Welcome back! It’s Day 4 in our weeklong series on natural family planning (NFP). This post is linked up with NFP Link Week hosted at the blog NFP and Me.
DISCLAIMER: This series is meant to inform and spark conversation about the Church’s teaching on respect for human life. While these answers are in-line with Catholic Tradition, they are by no means exhaustive or comprehensive. We are not bioethicists nor moral theologians and do not claim to speak on behalf of the Church in answering them. For more information, dive into resources provided by the United States Conference of Catholic Bishops. **Special thanks to Fr. Albert Bruecken, Conception Seminary College, and Adam Storey, Director of Marriage and Family Life for the Diocese of Des Moines, for sharing inspiration, ideas, and words for this series.
Today’s Mass readings are excellent reflection material for contemplating how much we really trust God rather than ourselves. Do we grumble about our circumstances, like the Israelites in the First Reading, or are we the “rich soil” of Jesus’s parable in the Gospel Reading? With these texts as a backdrop, we take up a couple of scenarios which challenge us to trust in God’s will for us and not in our ability to control our circumstances.
Question: I had three difficult, life-threatening pregnancies and after my last pregnancy, my doctor ordered that under no circumstance should I ever become pregnant again. Getting my tubes tied or having my husband undergo a vasectomy goes against Church teaching. Now what?
Such complex, difficult circumstances indeed require a supreme level of trust in God’s providence. This is certainly a situation in which it would be permissible to use natural family planning to minimize the possibility of achieving pregnancy while still maintaining a sexual relationship. It should be noted that no method of avoiding pregnancy is 100% effective, including surgical intervention such as tubal ligation or vasectomy. The effectiveness of natural family planning methods at avoiding pregnancy, when practiced knowledgeably, is between 95 – 99%, depending upon how it is measured.
Without minimizing real medical concerns, it is advisable to get multiple qualified medical opinions. Not all doctors will necessarily agree on any given diagnosis. Also, while it is fair to assume that most doctors have your best medical interests in mind, not all doctors share the same moral code. Some are Christian; some aren’t. Among Christians, not all denominations have the same views on the sacredness of human life. Even all Catholic doctors aren’t created equal. Some are devout; others are not. Your best bet is to find a doctor whose religious convictions most closely mirror yours.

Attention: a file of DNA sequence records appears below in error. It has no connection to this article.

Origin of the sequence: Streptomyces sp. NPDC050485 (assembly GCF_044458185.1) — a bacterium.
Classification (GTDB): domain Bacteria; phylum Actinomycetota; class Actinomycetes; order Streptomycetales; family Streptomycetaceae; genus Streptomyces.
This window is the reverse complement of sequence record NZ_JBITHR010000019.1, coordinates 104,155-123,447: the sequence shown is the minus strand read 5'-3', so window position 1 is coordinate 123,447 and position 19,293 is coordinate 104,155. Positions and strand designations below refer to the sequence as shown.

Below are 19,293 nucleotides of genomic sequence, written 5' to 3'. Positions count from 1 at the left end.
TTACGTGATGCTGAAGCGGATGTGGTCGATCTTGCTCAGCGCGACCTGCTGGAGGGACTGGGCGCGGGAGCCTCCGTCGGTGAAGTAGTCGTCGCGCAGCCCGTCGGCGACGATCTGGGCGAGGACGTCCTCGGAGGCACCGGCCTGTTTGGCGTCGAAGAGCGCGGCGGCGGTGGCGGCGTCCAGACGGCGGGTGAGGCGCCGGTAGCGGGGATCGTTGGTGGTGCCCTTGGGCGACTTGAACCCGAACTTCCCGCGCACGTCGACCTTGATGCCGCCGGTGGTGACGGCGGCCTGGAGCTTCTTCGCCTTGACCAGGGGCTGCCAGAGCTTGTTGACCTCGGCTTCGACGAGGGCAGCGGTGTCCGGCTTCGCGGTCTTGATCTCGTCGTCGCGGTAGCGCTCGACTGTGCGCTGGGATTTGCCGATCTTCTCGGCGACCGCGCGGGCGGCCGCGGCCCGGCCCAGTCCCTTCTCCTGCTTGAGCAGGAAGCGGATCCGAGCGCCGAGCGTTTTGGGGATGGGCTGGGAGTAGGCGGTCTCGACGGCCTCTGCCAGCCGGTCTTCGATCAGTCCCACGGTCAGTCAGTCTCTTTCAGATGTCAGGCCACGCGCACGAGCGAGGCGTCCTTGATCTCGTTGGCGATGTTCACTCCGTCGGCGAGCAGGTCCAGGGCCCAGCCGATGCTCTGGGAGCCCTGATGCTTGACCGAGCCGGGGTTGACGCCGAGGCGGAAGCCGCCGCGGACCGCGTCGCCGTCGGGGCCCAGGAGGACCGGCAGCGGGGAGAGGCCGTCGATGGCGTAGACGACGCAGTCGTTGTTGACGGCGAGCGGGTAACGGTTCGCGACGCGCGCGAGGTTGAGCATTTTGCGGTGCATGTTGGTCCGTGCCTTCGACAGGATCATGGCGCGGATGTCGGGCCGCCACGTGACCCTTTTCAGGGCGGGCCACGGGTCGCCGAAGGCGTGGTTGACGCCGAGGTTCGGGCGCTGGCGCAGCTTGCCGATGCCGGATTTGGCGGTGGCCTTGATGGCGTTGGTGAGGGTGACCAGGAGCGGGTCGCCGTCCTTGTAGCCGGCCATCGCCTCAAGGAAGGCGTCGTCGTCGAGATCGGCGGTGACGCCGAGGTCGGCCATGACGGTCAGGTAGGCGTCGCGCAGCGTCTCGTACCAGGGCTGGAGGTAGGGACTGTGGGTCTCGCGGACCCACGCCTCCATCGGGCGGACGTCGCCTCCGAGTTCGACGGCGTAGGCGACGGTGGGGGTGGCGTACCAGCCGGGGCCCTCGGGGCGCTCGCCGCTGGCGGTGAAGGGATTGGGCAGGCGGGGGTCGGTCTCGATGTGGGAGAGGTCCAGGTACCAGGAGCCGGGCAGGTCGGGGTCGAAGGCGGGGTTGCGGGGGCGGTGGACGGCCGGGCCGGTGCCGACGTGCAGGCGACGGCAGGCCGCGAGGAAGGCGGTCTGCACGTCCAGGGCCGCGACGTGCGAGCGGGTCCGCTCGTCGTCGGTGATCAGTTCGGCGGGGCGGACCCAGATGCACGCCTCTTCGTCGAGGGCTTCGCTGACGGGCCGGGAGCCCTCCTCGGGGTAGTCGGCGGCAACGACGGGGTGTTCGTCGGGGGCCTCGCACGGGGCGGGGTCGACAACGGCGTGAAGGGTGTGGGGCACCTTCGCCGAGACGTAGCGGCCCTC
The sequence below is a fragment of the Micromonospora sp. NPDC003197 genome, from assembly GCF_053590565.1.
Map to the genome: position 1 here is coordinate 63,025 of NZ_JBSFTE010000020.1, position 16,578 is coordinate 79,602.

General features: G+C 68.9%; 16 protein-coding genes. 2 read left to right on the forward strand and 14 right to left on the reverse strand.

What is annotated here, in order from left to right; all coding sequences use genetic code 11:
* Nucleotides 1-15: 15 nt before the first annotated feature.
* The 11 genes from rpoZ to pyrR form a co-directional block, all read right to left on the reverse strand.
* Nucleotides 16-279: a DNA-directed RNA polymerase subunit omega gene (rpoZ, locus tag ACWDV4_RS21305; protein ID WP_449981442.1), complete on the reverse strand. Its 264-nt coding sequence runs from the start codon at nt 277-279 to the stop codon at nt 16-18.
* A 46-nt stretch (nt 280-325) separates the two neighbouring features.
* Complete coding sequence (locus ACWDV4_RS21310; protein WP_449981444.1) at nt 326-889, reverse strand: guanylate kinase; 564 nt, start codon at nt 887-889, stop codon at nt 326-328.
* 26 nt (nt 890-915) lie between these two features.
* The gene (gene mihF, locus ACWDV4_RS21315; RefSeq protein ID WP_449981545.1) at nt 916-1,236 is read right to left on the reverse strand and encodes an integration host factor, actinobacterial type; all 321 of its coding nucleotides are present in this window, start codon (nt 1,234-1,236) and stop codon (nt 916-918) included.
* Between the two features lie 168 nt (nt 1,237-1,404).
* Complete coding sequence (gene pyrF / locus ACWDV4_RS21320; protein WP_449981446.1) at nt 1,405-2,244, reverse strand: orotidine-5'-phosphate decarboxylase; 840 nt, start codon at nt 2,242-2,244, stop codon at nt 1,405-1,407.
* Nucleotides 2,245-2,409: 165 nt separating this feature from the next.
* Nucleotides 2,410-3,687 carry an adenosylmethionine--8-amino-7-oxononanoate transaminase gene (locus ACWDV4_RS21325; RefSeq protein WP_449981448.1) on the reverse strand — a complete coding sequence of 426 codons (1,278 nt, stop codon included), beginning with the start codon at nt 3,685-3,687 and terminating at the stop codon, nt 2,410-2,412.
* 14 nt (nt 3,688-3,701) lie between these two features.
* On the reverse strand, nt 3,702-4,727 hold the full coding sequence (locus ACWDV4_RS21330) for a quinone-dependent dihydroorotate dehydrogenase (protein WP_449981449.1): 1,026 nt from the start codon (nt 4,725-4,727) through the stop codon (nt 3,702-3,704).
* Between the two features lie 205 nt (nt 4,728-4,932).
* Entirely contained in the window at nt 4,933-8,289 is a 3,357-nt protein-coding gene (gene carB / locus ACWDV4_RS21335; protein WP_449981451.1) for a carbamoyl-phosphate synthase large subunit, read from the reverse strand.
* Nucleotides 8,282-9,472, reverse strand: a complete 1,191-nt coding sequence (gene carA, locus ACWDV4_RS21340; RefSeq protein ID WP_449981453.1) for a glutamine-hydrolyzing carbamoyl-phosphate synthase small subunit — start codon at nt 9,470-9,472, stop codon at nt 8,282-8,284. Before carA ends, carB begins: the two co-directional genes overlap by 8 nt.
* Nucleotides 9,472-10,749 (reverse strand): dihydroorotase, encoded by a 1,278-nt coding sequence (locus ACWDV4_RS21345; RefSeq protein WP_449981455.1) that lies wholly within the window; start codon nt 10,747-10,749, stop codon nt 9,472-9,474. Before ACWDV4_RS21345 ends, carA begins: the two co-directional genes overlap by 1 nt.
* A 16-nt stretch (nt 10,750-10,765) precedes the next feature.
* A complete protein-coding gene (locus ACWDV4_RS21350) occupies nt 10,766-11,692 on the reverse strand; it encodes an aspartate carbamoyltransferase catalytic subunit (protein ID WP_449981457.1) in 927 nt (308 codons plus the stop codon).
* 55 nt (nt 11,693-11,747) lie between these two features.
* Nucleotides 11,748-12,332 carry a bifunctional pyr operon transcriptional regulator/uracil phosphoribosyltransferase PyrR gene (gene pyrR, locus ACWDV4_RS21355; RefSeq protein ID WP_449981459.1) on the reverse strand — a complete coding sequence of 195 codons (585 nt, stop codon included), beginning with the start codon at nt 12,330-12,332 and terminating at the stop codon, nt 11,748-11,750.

If you are absolutely not comfortable with any chance of pregnancy, the only perfectly safe approach is abstinence during the remainder of your fertile years. This may sound radical, especially if you are not used to the brief periods of abstinence NFP requires. However, NFP couples often report that during times of abstinence, their relationship grows as husband and wife find other avenues for intimacy. Also, you might draw inspiration from some of the celibates in your life: priests, monks, nuns, religious sisters, etc. Most of them are probably among the most joyful people you know. They sacrifice sexual relations for the sake of the Kingdom. While we often see sex as a fundamental requirement of life, like food, that’s simply not the case.
Finally, all of these considerations should be weighed in consultation with a priest or other qualified spiritual counselor.
Question: We have four children; we’ve been open to life. My husband and I want me to be at-home full-time, and we can’t afford another child to keep that value a reality.
This is not the kind of thing one would typically hear from a couple who practices natural family planning. Openness to life simply becomes a way of life. Because of the communication, coordination, and sacrifice faithful practice of NFP requires, the couple is by default continuously discerning God’s will for their family. This is what it means to be the “fertile soil” to which Jesus refers in today’s Gospel reading, pun intended. Keep your heart open to God’s will.
This doesn’t mean that a couple must have as many children as biologically possible. As noted previously, NFP can be used to delay/avoid pregnancy for serious reasons, which must be carefully discerned. However, without minimizing genuine psychological, financial, and logistical concerns, culturally we tend to exaggerate those associated with having another child. Consider the following:
- I have the number of children I have always wanted.
- I want to pay off the car first.
- I don’t want to be pregnant in my sister’s wedding pictures.
- I want a bigger house because we don’t have another bedroom.
- I want to save for a family vacation.
What do you think of these so-called reasons? Do any of them sound familiar? Note that they all have some element of “I want” in them. In today’s First Reading, the Israelites didn’t want to be in the desert; they wanted a more comfortable situation and a greater degree of control. They couldn’t envision how the circumstances Moses led them into could actually be good for them. Short on trust in God providence and long on fear, they let their anxieties get the best of them. Are we like that when contemplating having another child?
See you tomorrow, the 45th anniversary of Humanae Vitae, when we’ll discuss over-population concerns in relation to natural family planning.
Links to other posts in this NFP series: